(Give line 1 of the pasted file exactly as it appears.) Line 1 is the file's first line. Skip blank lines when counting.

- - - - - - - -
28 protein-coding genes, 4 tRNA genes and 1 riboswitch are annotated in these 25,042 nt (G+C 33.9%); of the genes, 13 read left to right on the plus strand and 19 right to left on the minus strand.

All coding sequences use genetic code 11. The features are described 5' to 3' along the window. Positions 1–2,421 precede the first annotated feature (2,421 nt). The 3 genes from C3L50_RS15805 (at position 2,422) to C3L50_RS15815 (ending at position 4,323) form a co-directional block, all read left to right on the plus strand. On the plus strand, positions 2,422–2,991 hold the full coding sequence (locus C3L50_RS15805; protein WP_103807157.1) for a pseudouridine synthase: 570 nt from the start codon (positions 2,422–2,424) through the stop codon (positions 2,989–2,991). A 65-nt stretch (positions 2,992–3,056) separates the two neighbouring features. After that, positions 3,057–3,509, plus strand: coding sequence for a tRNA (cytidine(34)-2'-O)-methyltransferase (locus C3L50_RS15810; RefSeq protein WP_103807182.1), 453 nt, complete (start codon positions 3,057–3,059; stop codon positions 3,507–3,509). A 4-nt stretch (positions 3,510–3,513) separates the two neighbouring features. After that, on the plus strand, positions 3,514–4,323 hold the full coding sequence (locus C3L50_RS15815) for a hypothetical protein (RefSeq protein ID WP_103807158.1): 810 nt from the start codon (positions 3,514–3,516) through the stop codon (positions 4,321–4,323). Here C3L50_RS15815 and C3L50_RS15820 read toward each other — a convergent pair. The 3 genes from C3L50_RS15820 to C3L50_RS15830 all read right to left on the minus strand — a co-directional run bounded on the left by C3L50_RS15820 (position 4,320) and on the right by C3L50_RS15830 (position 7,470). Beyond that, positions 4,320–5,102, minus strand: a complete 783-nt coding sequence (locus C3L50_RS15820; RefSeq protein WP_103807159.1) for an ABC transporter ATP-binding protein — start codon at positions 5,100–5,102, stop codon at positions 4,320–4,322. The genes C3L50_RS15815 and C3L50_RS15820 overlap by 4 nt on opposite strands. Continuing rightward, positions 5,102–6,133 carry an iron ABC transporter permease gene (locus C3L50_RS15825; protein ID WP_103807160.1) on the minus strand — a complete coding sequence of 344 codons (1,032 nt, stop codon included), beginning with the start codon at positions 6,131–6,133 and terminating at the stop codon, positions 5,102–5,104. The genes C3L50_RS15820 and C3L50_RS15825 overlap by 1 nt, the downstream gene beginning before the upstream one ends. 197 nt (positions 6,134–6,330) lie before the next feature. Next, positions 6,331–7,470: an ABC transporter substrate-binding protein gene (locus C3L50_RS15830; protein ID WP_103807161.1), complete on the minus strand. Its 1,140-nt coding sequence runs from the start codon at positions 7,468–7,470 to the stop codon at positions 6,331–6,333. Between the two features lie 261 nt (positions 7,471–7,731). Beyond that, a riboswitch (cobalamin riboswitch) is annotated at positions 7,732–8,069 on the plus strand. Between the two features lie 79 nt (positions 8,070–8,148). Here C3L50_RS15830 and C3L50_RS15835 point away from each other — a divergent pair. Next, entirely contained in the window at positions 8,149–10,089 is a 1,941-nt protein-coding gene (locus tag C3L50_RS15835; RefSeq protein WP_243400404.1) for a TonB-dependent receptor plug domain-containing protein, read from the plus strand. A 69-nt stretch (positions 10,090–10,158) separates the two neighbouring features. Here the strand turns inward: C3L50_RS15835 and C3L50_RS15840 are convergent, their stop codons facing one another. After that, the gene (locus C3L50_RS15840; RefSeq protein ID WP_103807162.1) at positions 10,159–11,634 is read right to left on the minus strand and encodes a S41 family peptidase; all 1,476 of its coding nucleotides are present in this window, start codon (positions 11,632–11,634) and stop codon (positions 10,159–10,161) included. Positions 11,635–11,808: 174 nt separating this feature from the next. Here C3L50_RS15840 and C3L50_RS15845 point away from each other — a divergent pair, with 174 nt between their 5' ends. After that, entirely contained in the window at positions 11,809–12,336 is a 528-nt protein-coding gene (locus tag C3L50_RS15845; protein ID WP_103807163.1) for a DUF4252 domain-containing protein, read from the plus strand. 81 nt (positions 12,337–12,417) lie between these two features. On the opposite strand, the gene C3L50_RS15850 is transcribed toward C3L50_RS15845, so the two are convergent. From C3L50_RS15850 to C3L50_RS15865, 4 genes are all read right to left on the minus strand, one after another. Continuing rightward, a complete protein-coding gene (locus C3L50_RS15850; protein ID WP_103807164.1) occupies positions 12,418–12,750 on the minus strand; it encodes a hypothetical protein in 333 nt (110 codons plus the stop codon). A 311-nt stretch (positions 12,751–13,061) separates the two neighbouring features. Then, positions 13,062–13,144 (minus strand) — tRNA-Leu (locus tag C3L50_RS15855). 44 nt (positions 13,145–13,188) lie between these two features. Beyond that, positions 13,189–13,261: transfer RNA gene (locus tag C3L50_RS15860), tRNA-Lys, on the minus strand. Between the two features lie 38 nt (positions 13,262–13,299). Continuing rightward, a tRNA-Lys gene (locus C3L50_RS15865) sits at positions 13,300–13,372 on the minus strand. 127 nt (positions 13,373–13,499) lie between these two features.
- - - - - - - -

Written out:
28 protein-coding genes, 4 tRNA genes and 1 riboswitch are annotated in these 25,042 nt (G+C 33.9%); of the genes, 13 read left to right on the plus strand and 19 right to left on the minus strand.